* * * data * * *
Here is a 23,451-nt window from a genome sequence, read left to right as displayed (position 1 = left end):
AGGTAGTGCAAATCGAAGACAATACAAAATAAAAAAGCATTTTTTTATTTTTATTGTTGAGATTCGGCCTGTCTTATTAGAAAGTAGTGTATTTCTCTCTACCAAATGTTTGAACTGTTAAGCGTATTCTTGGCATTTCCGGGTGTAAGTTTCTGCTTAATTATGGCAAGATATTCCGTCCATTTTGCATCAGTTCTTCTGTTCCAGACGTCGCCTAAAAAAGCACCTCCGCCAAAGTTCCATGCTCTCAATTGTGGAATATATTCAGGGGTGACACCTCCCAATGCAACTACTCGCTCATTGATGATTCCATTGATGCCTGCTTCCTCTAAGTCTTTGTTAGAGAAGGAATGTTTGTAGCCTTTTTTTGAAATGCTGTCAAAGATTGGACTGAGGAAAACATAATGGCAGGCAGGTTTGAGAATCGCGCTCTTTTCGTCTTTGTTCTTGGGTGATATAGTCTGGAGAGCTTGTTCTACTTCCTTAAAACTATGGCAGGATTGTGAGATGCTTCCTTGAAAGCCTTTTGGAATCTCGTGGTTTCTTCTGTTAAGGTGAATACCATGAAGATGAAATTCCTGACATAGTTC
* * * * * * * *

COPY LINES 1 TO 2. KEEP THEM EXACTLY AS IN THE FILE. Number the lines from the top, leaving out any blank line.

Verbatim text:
Here is a 23,451-nt window from a genome sequence, read left to right as displayed (position 1 = left end):
AGGTAGTGCAAATCGAAGACAATACAAAATAAAAAAGCATTTTTTTATTTTTATTGTTGAGATTCGGCCTGTCTTATTAGAAAGTAGTGTATTTCTCTCTACCAAATGTTTGAACTGTTAAGCGTATTCTTGGCATTTCCGGGTGTAAGTTTCTGCTTAATTATGGCAAGATATTCCGTCCATTTTGCATCAGTTCTTCTGTTCCAGACGTCGCCTAAAAAAGCACCTCCGCCAAAGTTCCATGCTCTCAATTGTGGAATATATTCAGGGGTGACACCTCCCAATGCAACTACTCGCTCATTGATGATTCCATTGATGCCTGCTTCCTCTAAGTCTTTGTTAGAGAAGGAATGTTTGTAGCCTTTTTTTGAAATGCTGTCAAAGATTGGACTGAGGAAAACATAATGGCAGGCAGGTTTGAGAATCGCGCTCTTTTCGTCTTTGTTCTTGGGTGATATAGTCTGGAGAGCTTGTTCTACTTCCTTAAAACTATGGCAGGATTGTGAGATGCTTCCTTGAAAGCCTTTTGGAATCTCGTGGTTTCTTCTGTTAAGGTGAATACCATGAAGATGAAATTCCTGACATAGTTC